GSMA adopts "

The GSM Association fired the latest shot in the wireless broadband wars against Wimax and Wi-Fi on Tuesday with a new initiative that will see HSPA-embedded laptop computers ready to connect to 3G networks in nearly 100 markets.

GSMA has appropriated the term "mobile broadband" in an attempt to create a global service identifier alerting consumers which laptops are HSPA-enabled and pre-configured for service.

At the center of the initiative is an agreement by 16 companies, including mobile operators, PC makers and chipset providers, to pre-install HSPA into a range of laptops that will be "ready to switch on and surf straight out of the box in 91 countries across the world", the GSMA said in a statement.

Cellcos involved in the project launch include 3 Group, Orange, Telefónica Europe, Telecom Italia, TeliaSonera, T-Mobile and Vodafone. Also involved in the initiative are Asus, Dell, ECS, Ericsson, Gemalto, Lenovo, Microsoft, Qualcomm and Toshiba.

GSMA chief marketing officer Michael O'Hara said that the group expects "several hundred thousand" branded laptops on the market by Christmas. While he was unable to provide specific numbers, he noted that "about 120 laptop models among the participating laptop makers are capable of running HSPA."

Under the plan, operators will sell pre-configured laptops with SIMs pre-installed, following specs set by the GSMA.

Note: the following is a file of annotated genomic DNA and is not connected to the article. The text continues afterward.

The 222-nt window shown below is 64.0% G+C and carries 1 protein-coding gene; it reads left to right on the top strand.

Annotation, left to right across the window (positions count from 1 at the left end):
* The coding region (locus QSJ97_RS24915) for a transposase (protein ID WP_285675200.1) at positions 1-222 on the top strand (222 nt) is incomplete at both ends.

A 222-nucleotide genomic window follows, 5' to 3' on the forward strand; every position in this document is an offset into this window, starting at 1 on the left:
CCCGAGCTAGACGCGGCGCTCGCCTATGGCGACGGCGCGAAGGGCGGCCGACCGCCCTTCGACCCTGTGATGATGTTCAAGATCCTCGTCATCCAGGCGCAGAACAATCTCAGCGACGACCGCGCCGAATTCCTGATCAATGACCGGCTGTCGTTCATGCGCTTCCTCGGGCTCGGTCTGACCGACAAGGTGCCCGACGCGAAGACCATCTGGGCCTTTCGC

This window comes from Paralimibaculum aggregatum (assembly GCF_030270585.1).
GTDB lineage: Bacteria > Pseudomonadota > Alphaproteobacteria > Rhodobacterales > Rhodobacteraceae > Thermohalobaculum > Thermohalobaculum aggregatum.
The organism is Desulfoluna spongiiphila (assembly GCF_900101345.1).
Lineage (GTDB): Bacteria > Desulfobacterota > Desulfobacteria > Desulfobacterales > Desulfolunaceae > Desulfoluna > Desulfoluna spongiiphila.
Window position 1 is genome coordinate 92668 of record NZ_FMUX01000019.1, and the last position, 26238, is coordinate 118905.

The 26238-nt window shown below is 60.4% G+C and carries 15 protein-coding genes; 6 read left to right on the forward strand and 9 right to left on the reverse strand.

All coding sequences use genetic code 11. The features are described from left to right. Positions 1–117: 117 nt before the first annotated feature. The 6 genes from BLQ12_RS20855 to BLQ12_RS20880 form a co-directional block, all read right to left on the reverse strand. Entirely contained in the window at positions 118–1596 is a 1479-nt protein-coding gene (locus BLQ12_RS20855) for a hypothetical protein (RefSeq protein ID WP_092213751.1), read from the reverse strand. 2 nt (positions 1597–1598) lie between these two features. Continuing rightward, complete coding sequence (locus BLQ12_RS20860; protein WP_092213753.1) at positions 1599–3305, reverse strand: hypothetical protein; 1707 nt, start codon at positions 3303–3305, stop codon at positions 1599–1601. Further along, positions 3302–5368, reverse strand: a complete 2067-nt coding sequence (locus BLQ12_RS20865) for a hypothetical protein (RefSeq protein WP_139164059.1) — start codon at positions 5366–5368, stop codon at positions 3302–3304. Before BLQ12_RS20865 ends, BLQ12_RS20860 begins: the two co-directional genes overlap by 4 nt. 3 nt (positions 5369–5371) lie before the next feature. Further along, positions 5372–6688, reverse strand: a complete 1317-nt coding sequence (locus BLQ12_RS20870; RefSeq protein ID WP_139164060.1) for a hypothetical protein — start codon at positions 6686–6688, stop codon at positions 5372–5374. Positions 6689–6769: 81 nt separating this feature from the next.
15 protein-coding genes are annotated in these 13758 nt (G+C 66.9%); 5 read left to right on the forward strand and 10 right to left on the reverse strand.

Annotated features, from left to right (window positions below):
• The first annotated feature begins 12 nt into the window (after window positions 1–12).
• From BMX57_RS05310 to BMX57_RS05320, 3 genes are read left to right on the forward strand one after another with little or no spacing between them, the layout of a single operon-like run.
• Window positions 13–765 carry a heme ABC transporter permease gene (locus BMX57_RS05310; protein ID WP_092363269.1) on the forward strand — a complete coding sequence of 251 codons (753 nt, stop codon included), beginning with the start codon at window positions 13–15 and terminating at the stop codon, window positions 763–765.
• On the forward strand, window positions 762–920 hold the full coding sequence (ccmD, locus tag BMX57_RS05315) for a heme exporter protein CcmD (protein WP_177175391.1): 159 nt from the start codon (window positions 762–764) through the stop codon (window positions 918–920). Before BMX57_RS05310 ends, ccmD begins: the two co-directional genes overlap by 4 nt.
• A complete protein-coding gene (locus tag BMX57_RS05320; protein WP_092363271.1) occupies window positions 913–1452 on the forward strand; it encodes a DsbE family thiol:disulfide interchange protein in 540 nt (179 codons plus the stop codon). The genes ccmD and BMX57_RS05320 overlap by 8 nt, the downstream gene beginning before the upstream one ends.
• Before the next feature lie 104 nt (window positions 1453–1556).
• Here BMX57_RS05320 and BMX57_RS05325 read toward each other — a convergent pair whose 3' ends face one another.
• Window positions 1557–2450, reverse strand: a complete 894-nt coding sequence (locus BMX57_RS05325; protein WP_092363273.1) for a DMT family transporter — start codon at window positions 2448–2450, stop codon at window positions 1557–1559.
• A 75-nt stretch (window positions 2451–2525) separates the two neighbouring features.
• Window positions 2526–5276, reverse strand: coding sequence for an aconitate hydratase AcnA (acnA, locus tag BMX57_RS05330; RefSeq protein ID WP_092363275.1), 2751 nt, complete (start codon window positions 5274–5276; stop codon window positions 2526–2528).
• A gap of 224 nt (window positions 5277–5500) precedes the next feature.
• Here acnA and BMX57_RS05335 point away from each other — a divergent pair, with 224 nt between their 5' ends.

At heart, the Mobile Broadband service mark initiative is the GSMA's latest move to grab mindshare in the increasingly competitive wireless broadband space, where consumer usage involves internet access primarily via laptops and MIDs, rather than cellular handsets.

O'Hara said the "Mobile Broadband" service mark will not only "help consumers easily identify "˜ready to run' Mobile Broadband devices", but will also give 3G operators a way to avoid bamboozling users with acronyms like HSPA and, later on, LTE.

How a general term like "Mobile Broadband" will help users distinguish between wireless broadband offerings like Wi-Fi and Wimax is less clear, although O'Hara says cellcos will differentiate from both via selling points such as wide-area coverage, better security and roaming.

In any case, the initiative will be backed by a global media spend of more than $1 billion among PC makers and cellcos in the next year to promote branded devices and services.

The GSMA has targeted the laptop segment since last year, citing demand for embedded wireless broadband in laptops - a segment currently dominated by Wi-Fi, and one that rival technology Wimax has had on its roadmap for some time by way of support from chipset maker Intel.

John Stefanac vice president and president of Qualcomm Southeast Asia/Pacific - whose Gobi HSPA/EV-DO module has already been adopted by laptop makers Acer, Dell, HP, Lenovo and Panasonic - confirmed that installing comparatively expensive HSPA chipsets in laptops could make "Mobile Broadband" branded laptops more expensive initially, but said the costs would drop to almost half in 18 months as volumes increased.

"Part of that will also depend on both the laptop makers, as well as operators and whether they decide to offer subsidies as part of their marketing plan," Stefanac said.

Meanwhile, the GSMA said its "Mobile Broadband" initiative was "the first step in a wider strategy to deliver wireless internet access and management to a whole range of previously unconnected devices - from cameras and MP3 players to refrigerators, cars and set-top boxes."

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